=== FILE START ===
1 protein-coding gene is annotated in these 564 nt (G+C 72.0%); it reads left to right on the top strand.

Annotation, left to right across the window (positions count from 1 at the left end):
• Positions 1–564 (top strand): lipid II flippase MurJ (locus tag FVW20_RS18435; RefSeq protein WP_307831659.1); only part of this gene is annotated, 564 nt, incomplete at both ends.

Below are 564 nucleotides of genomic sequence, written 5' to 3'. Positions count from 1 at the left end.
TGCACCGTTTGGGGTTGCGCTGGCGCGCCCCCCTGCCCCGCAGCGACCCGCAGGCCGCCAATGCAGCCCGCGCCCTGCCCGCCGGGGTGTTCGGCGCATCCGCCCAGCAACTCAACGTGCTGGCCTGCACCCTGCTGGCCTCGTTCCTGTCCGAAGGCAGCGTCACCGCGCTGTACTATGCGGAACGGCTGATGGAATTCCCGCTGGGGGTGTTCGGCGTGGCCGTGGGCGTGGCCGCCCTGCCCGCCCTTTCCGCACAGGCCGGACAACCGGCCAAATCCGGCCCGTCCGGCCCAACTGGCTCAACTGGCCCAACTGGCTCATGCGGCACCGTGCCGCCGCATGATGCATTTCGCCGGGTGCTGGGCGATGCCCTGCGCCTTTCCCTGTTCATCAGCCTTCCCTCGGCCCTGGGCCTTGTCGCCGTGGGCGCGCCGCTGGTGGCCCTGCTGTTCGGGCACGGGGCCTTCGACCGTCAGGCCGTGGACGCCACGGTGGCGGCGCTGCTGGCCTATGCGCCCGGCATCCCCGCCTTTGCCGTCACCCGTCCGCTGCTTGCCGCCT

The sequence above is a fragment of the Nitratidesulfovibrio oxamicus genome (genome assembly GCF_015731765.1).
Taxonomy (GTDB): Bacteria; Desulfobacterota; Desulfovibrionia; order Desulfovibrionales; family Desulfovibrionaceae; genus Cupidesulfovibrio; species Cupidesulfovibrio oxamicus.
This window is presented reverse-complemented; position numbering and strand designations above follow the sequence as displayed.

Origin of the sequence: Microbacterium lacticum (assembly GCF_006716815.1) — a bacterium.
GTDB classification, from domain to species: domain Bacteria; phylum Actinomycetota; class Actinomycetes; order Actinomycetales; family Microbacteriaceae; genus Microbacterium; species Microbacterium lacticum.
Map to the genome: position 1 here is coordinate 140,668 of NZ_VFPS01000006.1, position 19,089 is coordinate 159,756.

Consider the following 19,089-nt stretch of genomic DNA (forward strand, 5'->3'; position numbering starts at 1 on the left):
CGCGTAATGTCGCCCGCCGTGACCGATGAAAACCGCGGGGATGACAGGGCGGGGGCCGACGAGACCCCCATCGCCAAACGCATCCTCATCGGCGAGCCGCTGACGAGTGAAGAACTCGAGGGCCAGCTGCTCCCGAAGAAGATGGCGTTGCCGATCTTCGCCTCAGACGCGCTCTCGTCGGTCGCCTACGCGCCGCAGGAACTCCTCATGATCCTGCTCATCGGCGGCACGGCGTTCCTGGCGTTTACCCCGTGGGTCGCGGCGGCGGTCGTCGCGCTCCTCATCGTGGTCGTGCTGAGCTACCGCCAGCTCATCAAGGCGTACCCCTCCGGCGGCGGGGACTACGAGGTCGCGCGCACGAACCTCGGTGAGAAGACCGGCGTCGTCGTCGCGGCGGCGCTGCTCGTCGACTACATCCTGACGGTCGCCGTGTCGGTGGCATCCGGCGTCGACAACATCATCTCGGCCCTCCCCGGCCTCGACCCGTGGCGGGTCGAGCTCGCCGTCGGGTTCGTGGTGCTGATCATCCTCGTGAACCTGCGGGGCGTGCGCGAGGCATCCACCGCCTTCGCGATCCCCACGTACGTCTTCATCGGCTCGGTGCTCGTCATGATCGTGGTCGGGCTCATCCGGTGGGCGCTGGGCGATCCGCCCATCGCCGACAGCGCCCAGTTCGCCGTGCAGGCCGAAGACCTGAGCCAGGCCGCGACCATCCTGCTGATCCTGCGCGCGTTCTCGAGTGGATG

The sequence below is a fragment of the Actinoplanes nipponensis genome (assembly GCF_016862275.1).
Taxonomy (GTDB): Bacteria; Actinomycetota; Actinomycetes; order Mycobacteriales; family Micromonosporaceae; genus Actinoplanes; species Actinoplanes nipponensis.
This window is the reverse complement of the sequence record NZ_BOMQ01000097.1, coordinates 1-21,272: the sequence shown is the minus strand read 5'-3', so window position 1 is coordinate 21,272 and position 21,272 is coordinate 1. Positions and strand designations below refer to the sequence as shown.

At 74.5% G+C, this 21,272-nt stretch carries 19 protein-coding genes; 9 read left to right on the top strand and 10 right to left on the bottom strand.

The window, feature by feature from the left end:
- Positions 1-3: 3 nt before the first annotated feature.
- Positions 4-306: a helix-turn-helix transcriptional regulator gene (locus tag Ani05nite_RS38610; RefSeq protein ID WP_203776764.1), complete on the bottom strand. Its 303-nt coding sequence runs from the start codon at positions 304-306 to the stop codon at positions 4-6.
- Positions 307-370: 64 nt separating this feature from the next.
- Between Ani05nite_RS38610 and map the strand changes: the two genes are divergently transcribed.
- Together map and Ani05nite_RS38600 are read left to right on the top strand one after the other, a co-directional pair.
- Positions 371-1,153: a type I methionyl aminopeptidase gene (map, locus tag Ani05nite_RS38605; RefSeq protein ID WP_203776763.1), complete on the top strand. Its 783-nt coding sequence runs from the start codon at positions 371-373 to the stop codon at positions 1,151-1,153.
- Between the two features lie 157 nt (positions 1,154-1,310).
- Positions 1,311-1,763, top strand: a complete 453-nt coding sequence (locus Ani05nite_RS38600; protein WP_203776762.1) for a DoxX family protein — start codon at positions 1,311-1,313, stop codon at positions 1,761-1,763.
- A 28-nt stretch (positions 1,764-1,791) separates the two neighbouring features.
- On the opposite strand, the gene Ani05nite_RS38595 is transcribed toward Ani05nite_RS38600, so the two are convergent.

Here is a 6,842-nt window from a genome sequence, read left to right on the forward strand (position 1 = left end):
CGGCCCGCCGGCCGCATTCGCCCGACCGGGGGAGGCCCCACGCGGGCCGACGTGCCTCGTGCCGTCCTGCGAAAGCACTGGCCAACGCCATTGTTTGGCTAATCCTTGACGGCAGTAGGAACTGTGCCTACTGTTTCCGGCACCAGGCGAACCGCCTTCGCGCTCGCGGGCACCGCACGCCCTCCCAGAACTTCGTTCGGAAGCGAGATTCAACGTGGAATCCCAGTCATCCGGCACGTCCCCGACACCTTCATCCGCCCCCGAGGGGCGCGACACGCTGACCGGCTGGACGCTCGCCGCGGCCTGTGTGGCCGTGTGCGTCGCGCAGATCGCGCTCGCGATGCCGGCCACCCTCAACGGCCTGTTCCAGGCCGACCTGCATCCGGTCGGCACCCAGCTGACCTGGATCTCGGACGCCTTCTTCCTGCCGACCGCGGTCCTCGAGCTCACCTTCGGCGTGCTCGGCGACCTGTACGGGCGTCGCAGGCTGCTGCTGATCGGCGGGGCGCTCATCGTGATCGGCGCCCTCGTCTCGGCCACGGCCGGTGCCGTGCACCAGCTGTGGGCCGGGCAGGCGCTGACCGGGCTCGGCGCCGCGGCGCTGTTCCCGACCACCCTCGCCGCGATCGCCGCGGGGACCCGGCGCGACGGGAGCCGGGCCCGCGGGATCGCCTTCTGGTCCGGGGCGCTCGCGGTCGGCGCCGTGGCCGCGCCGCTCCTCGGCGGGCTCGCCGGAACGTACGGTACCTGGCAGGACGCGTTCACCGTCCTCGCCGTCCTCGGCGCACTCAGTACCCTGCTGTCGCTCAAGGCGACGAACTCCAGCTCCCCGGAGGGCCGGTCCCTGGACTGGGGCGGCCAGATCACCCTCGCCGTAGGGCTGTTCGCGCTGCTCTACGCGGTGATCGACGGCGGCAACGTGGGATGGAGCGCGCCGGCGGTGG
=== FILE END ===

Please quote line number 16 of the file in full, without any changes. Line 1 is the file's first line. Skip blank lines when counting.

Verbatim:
This window is the reverse complement of the sequence record NZ_BOMQ01000097.1, coordinates 1-21,272: the sequence shown is the minus strand read 5'-3', so window position 1 is coordinate 21,272 and position 21,272 is coordinate 1. Positions and strand designations below refer to the sequence as shown.